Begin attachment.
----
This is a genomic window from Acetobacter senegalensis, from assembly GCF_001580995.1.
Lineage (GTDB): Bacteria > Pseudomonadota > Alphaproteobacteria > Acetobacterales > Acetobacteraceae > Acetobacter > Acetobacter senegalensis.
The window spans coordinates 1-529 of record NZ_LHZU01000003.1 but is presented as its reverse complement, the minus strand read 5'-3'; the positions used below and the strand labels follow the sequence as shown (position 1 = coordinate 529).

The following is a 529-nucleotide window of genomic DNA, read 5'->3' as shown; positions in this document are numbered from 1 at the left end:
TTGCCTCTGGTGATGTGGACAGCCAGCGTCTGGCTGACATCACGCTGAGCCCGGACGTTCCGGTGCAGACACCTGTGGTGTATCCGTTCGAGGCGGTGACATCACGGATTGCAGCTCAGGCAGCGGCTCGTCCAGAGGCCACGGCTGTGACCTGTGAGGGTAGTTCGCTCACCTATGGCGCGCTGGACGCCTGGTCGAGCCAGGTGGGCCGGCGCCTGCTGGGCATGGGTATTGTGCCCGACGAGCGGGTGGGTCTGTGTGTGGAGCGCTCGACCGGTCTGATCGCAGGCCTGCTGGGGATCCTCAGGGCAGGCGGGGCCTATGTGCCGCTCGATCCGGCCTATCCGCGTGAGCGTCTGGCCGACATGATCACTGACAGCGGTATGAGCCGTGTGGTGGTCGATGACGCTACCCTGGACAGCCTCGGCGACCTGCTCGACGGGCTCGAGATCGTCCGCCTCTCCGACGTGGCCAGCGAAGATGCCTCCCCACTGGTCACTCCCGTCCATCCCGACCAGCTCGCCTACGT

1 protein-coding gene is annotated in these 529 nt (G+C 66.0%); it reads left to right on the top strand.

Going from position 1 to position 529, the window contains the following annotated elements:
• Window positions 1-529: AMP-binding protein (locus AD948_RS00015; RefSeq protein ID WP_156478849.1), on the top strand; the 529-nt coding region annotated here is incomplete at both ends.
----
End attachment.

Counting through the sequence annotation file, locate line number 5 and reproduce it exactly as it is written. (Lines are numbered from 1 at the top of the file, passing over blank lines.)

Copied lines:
TTGCCTCTGGTGATGTGGACAGCCAGCGTCTGGCTGACATCACGCTGAGCCCGGACGTTCCGGTGCAGACACCTGTGGTGTATCCGTTCGAGGCGGTGACATCACGGATTGCAGCTCAGGCAGCGGCTCGTCCAGAGGCCACGGCTGTGACCTGTGAGGGTAGTTCGCTCACCTATGGCGCGCTGGACGCCTGGTCGAGCCAGGTGGGCCGGCGCCTGCTGGGCATGGGTATTGTGCCCGACGAGCGGGTGGGTCTGTGTGTGGAGCGCTCGACCGGTCTGATCGCAGGCCTGCTGGGGATCCTCAGGGCAGGCGGGGCCTATGTGCCGCTCGATCCGGCCTATCCGCGTGAGCGTCTGGCCGACATGATCACTGACAGCGGTATGAGCCGTGTGGTGGTCGATGACGCTACCCTGGACAGCCTCGGCGACCTGCTCGACGGGCTCGAGATCGTCCGCCTCTCCGACGTGGCCAGCGAAGATGCCTCCCCACTGGTCACTCCCGTCCATCCCGACCAGCTCGCCTACGT